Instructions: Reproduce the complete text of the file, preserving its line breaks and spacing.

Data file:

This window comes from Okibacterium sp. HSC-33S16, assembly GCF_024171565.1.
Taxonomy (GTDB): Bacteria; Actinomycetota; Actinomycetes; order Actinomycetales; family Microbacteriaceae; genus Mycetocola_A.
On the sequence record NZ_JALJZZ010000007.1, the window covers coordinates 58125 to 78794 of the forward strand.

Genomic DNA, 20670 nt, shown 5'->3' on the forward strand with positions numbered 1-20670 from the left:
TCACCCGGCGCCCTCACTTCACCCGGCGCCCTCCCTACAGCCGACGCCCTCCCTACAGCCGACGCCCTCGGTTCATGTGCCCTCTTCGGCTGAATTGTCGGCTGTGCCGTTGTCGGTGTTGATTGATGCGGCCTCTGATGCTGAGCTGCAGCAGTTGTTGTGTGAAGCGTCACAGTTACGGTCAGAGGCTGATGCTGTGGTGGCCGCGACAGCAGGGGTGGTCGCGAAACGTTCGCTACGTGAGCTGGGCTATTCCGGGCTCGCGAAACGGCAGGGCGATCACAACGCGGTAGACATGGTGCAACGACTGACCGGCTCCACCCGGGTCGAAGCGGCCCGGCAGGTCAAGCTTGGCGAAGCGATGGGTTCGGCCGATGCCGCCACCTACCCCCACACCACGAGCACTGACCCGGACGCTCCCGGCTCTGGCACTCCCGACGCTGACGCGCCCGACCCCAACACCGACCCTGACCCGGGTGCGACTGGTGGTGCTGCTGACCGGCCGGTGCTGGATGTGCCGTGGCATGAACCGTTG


This window comes from Okibacterium sp. HSC-33S16, assembly GCF_024171565.1.
Taxonomy (GTDB): Bacteria; Actinomycetota; Actinomycetes; order Actinomycetales; family Microbacteriaceae; genus Mycetocola_A.
On the sequence record NZ_JALJZZ010000007.1, the window covers coordinates 58125 to 78794 of the forward strand.

Genomic DNA, 20670 nt, shown 5'->3' on the forward strand with positions numbered 1-20670 from the left:
TCACCCGGCGCCCTCACTTCACCCGGCGCCCTCCCTACAGCCGACGCCCTCCCTACAGCCGACGCCCTCGGTTCATGTGCCCTCTTCGGCTGAATTGTCGGCTGTGCCGTTGTCGGTGTTGATTGATGCGGCCTCTGATGCTGAGCTGCAGCAGTTGTTGTGTGAAGCGTCACAGTTACGGTCAGAGGCTGATGCTGTGGTGGCCGCGACAGCAGGGGTGGTCGCGAAACGTTCGCTACGTGAGCTGGGCTATTCCGGGCTCGCGAAACGGCAGGGCGATCACAACGCGGTAGACATGGTGCAACGACTGACCGGCTCCACCCGGGTCGAAGCGGCCCGGCAGGTCAAGCTTGGCGAAGCGATGGGTTCGGCCGATGCCGCCACCTACCCCCACACCACGAGCACTGACCCGGACGCTCCCGGCTCTGGCACTCCCGACGCTGACGCGCCCGACCCCAACACCGACCCTGACCCGGGTGCGACTGGTGGTGCTGCTGACCGGCCGGTGCTGGATGTGCCGTGGCATGAACCGTTG